Jonathan Hafetz, LAPA Fellow; Seton Hall Law School

A Problem of Standards?: Another Perspective on Secret Law

Date: 
Mon, 04/27/2015
Location: 
301 Marx Hall
Audience: 
Public


Please join us for a LAPA Seminar with Jonathan Hafetz, Associate Professor at Seton Hall Law School.  The commentator is Deborah Pearlstein, Assistant Professor of Law at the Cardozo School of Law.

LAPA’s seminar format assumes that seminar participants have familiarized themselves with the paper in advance. The commentator opens the session by summarizing the main themes in the paper and presenting some topics for discussion. The author then has the right of first response before we open to the floor for questions. The seminar will end with a brief reception, giving everyone a chance to mingle and meet.

Jonathan Hafetz is an Associate Professor at Seton Hall Law School. He is a nationally recognized expert on national security and human rights issues. His research focusses on constitutional, criminal, and international law. He is the author of Habeas Corpus after 9/11: Confronting America’s New Global Detention System (NYU Press 2011), which received the American Bar Association’s Silver Gavel Award for Media and the Arts, Honorable Mention, and the American Society of Legal Writers, Scribes Silver Medal Award. He is the co-editor (with Mark Denbeaux) of The Guantanamo Lawyers: Inside a Prison Outside the Law (NYU Press 2009). Prior to joining Seton Hall, Professor Hafetz was a senior attorney at the American Civil Liberties Union, a litigation director at New York University’s Brennan Center for Justice, and a John J. Gibbons Fellow in Public Interest and Constitutional Law at Gibbons, P.C. Professor Hafetz has litigated numerous cases in the U.S. Supreme Court and federal courts of appeals, including Al-Marri v. Spagone, Boumediene v. Bush, Munaf v. Geren, and Rasul v. Rumsfeld, and authored or co-authored amicus curiae briefs on a range of issues. Professor Hafetz earned his J.D. from the Yale Law School, an M. Phil. in Modern History from Oxford University and a B.A. from Amherst College. He was the recipient of a Fulbright Fellowship from the U.S. Government for study in Mexico. Professor Hafetz served as a law clerk to Judge Jed S. Rakoff of the U.S. District Court for the Southern District of New York and Judge Sandra L. Lynch of the U.S. Court of Appeals for the First Circuit. At Princeton, his research project will examine the role of courts in addressing changes in national security law and policy since 9/11.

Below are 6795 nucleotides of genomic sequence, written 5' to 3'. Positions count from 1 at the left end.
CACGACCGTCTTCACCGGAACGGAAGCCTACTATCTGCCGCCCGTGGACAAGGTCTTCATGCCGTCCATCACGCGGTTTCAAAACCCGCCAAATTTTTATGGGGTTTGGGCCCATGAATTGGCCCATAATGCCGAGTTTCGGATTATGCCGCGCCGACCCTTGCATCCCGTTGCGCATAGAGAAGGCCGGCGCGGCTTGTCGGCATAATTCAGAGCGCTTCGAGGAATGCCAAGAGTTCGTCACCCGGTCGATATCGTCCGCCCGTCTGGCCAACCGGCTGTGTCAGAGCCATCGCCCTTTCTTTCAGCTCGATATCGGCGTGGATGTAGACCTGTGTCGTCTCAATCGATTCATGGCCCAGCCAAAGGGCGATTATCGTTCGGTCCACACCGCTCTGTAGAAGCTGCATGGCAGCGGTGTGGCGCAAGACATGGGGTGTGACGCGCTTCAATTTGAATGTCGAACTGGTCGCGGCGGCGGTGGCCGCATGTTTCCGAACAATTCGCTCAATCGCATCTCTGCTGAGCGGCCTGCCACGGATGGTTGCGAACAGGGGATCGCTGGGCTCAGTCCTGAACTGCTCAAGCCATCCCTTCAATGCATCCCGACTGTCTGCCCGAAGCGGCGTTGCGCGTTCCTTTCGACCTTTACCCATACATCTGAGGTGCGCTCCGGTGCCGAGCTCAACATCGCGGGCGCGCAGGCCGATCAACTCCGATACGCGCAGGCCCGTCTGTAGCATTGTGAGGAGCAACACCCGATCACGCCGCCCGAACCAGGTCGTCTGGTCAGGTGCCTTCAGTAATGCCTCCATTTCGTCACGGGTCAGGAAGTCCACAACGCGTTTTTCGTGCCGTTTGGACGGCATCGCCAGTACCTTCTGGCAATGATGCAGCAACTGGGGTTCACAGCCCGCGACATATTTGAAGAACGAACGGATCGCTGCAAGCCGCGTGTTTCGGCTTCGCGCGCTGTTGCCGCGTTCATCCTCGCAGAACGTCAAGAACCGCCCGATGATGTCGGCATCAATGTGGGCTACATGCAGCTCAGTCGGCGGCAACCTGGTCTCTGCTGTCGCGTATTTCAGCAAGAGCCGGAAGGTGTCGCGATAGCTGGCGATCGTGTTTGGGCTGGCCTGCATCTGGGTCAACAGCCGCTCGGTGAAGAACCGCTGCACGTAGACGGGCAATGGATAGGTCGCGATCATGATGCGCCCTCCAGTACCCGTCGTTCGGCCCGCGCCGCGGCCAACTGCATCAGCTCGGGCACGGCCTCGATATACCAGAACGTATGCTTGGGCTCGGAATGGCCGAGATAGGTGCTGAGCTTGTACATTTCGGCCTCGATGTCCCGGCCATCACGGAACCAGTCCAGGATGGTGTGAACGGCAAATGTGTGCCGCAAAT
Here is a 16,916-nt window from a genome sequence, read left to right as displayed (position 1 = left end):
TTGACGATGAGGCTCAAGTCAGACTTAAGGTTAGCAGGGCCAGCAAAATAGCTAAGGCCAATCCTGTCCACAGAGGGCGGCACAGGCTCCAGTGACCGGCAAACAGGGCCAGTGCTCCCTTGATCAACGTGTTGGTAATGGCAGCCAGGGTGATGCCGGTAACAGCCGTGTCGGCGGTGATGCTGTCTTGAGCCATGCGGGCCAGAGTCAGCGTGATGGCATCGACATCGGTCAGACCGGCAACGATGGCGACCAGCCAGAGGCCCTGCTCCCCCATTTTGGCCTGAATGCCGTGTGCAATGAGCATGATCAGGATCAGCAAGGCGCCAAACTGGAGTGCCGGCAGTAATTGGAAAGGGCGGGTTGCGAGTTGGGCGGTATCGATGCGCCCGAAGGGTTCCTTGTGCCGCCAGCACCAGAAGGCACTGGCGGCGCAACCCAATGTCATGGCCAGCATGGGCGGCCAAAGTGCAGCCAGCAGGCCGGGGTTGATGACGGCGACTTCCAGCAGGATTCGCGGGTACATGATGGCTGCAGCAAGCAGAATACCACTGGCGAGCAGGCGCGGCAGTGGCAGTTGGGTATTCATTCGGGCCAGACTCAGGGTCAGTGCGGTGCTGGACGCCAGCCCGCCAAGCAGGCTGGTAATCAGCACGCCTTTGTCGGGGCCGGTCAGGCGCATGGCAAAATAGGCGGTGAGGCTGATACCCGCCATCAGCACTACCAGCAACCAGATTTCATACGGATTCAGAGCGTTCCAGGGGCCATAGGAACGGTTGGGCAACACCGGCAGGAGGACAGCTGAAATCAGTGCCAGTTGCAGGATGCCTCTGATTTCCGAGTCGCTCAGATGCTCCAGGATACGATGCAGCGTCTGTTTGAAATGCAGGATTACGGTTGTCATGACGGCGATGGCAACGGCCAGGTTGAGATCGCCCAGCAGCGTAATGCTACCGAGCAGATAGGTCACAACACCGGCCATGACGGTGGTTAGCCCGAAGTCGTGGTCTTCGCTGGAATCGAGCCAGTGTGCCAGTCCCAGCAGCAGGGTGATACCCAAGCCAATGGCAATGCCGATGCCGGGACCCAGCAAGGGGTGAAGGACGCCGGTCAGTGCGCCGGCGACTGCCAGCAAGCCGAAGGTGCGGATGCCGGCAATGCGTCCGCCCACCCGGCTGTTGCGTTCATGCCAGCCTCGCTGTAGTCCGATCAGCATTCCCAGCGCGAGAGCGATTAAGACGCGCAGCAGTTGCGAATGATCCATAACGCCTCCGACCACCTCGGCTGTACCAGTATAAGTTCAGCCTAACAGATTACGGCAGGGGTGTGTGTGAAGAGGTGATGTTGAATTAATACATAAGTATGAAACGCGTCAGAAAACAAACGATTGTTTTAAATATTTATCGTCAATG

Deborah Pearlstein joined the Cardozo faculty in 2011 following her tenure in the Law and Public Affairs Program at the Woodrow Wilson School for Public and International Affairs at Princeton University, and visiting appointments at the University of Pennsylvania Law School and Georgetown University Law Center.  Her research focuses on national security law and the separation of powers, and her work has appeared widely in law journals and the popular press, most recently including the University of Pennsylvania Law Review, the University of Michigan Law Review, the University of Texas Law Review, and the Georgetown Law Journal, as well as in Slate, Foreign Policy, and the New York Times. A leading national voice on law and counterterrorism, Pearlstein has repeatedly testified before Congress on topics from military commissions to detainee treatment, and in 2009 was appointed to the ABA's Advisory Committee on Law and National Security.  Before embarking on a career in law, Pearlstein served in the White House from 1993-1995 as a Senior Editor and Speechwriter for President Clinton.  A magna cum laude graduate of Harvard Law School, Pearlstein clerked for Judge Michael Boudin of the U.S. Court of Appeals for the First Circuit, then for Justice John Paul Stevens of the U.S. Supreme Court.